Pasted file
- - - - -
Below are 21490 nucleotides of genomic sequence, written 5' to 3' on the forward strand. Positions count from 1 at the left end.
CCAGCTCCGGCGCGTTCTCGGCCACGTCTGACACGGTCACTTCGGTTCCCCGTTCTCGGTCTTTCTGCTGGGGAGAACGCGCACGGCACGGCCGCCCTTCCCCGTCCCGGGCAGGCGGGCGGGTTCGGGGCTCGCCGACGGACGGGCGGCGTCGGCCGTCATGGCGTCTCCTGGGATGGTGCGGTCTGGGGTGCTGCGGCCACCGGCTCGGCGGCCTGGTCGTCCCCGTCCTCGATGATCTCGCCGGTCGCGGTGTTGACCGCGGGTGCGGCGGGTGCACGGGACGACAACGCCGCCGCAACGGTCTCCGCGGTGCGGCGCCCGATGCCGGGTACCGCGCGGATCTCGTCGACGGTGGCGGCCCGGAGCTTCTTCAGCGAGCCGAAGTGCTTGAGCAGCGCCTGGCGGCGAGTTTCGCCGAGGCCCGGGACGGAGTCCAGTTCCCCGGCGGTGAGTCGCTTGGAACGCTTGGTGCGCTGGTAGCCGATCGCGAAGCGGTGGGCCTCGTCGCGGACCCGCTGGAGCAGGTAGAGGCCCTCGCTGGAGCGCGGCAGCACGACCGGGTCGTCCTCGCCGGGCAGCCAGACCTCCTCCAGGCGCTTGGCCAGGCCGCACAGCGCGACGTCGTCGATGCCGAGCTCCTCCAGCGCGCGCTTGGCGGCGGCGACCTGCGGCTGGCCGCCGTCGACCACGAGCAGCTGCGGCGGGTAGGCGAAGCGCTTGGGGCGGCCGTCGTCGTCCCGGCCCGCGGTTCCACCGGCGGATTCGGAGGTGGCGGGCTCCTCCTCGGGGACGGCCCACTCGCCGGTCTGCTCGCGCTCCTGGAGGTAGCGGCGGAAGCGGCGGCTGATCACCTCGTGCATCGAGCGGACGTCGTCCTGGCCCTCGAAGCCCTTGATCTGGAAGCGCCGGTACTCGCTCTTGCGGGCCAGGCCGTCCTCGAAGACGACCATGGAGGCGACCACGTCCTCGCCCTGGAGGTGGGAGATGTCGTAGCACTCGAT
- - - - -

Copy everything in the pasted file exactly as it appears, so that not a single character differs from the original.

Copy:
Below are 21490 nucleotides of genomic sequence, written 5' to 3' on the forward strand. Positions count from 1 at the left end.
CCAGCTCCGGCGCGTTCTCGGCCACGTCTGACACGGTCACTTCGGTTCCCCGTTCTCGGTCTTTCTGCTGGGGAGAACGCGCACGGCACGGCCGCCCTTCCCCGTCCCGGGCAGGCGGGCGGGTTCGGGGCTCGCCGACGGACGGGCGGCGTCGGCCGTCATGGCGTCTCCTGGGATGGTGCGGTCTGGGGTGCTGCGGCCACCGGCTCGGCGGCCTGGTCGTCCCCGTCCTCGATGATCTCGCCGGTCGCGGTGTTGACCGCGGGTGCGGCGGGTGCACGGGACGACAACGCCGCCGCAACGGTCTCCGCGGTGCGGCGCCCGATGCCGGGTACCGCGCGGATCTCGTCGACGGTGGCGGCCCGGAGCTTCTTCAGCGAGCCGAAGTGCTTGAGCAGCGCCTGGCGGCGAGTTTCGCCGAGGCCCGGGACGGAGTCCAGTTCCCCGGCGGTGAGTCGCTTGGAACGCTTGGTGCGCTGGTAGCCGATCGCGAAGCGGTGGGCCTCGTCGCGGACCCGCTGGAGCAGGTAGAGGCCCTCGCTGGAGCGCGGCAGCACGACCGGGTCGTCCTCGCCGGGCAGCCAGACCTCCTCCAGGCGCTTGGCCAGGCCGCACAGCGCGACGTCGTCGATGCCGAGCTCCTCCAGCGCGCGCTTGGCGGCGGCGACCTGCGGCTGGCCGCCGTCGACCACGAGCAGCTGCGGCGGGTAGGCGAAGCGCTTGGGGCGGCCGTCGTCGTCCCGGCCCGCGGTTCCACCGGCGGATTCGGAGGTGGCGGGCTCCTCCTCGGGGACGGCCCACTCGCCGGTCTGCTCGCGCTCCTGGAGGTAGCGGCGGAAGCGGCGGCTGATCACCTCGTGCATCGAGCGGACGTCGTCCTGGCCCTCGAAGCCCTTGATCTGGAAGCGCCGGTACTCGCTCTTGCGGGCCAGGCCGTCCTCGAAGACGACCATGGAGGCGACCACGTCCTCGCCCTGGAGGTGGGAGATGTCGTAGCACTCGAT